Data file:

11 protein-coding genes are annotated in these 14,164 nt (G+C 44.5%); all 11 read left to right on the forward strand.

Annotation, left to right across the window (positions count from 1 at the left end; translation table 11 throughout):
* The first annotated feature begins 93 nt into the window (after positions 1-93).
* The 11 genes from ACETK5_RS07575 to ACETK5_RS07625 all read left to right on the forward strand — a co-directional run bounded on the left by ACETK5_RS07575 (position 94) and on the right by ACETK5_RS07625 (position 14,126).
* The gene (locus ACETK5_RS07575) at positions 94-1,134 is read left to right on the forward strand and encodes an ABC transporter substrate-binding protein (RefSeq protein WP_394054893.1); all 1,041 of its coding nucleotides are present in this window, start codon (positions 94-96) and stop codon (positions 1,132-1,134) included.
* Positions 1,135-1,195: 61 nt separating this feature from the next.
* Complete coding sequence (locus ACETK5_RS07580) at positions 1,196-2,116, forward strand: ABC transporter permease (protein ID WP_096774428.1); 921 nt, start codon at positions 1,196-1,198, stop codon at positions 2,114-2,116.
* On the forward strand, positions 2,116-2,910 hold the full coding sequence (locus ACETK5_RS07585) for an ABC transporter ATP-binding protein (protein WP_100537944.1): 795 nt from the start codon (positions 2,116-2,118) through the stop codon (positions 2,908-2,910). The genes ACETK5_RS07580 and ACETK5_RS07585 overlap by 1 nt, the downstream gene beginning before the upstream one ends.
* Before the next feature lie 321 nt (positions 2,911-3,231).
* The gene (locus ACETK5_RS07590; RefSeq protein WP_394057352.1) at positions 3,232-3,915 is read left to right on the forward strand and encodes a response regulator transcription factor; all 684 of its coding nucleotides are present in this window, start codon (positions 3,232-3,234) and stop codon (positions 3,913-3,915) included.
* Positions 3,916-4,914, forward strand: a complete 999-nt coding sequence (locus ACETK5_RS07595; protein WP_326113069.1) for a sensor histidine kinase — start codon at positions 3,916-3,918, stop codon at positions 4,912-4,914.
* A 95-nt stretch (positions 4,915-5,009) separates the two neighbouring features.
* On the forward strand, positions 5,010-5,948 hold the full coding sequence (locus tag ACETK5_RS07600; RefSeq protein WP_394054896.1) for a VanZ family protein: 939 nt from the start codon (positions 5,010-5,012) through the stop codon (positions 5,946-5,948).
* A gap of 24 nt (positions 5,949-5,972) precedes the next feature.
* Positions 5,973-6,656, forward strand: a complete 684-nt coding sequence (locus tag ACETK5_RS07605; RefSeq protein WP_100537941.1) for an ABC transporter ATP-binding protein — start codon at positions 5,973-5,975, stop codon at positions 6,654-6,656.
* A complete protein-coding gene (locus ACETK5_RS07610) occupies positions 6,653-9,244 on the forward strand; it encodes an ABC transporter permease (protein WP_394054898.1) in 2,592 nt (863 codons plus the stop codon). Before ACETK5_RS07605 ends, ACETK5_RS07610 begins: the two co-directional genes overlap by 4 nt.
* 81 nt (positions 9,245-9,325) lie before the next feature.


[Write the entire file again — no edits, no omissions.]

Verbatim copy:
11 protein-coding genes are annotated in these 14,164 nt (G+C 44.5%); all 11 read left to right on the forward strand.

Annotation, left to right across the window (positions count from 1 at the left end; translation table 11 throughout):
* The first annotated feature begins 93 nt into the window (after positions 1-93).
* The 11 genes from ACETK5_RS07575 to ACETK5_RS07625 all read left to right on the forward strand — a co-directional run bounded on the left by ACETK5_RS07575 (position 94) and on the right by ACETK5_RS07625 (position 14,126).
* The gene (locus ACETK5_RS07575) at positions 94-1,134 is read left to right on the forward strand and encodes an ABC transporter substrate-binding protein (RefSeq protein WP_394054893.1); all 1,041 of its coding nucleotides are present in this window, start codon (positions 94-96) and stop codon (positions 1,132-1,134) included.
* Positions 1,135-1,195: 61 nt separating this feature from the next.
* Complete coding sequence (locus ACETK5_RS07580) at positions 1,196-2,116, forward strand: ABC transporter permease (protein ID WP_096774428.1); 921 nt, start codon at positions 1,196-1,198, stop codon at positions 2,114-2,116.
* On the forward strand, positions 2,116-2,910 hold the full coding sequence (locus ACETK5_RS07585) for an ABC transporter ATP-binding protein (protein WP_100537944.1): 795 nt from the start codon (positions 2,116-2,118) through the stop codon (positions 2,908-2,910). The genes ACETK5_RS07580 and ACETK5_RS07585 overlap by 1 nt, the downstream gene beginning before the upstream one ends.
* Before the next feature lie 321 nt (positions 2,911-3,231).
* The gene (locus ACETK5_RS07590; RefSeq protein WP_394057352.1) at positions 3,232-3,915 is read left to right on the forward strand and encodes a response regulator transcription factor; all 684 of its coding nucleotides are present in this window, start codon (positions 3,232-3,234) and stop codon (positions 3,913-3,915) included.
* Positions 3,916-4,914, forward strand: a complete 999-nt coding sequence (locus ACETK5_RS07595; protein WP_326113069.1) for a sensor histidine kinase — start codon at positions 3,916-3,918, stop codon at positions 4,912-4,914.
* A 95-nt stretch (positions 4,915-5,009) separates the two neighbouring features.
* On the forward strand, positions 5,010-5,948 hold the full coding sequence (locus tag ACETK5_RS07600; RefSeq protein WP_394054896.1) for a VanZ family protein: 939 nt from the start codon (positions 5,010-5,012) through the stop codon (positions 5,946-5,948).
* A gap of 24 nt (positions 5,949-5,972) precedes the next feature.
* Positions 5,973-6,656, forward strand: a complete 684-nt coding sequence (locus tag ACETK5_RS07605; RefSeq protein WP_100537941.1) for an ABC transporter ATP-binding protein — start codon at positions 5,973-5,975, stop codon at positions 6,654-6,656.
* A complete protein-coding gene (locus ACETK5_RS07610) occupies positions 6,653-9,244 on the forward strand; it encodes an ABC transporter permease (protein WP_394054898.1) in 2,592 nt (863 codons plus the stop codon). Before ACETK5_RS07605 ends, ACETK5_RS07610 begins: the two co-directional genes overlap by 4 nt.
* 81 nt (positions 9,245-9,325) lie before the next feature.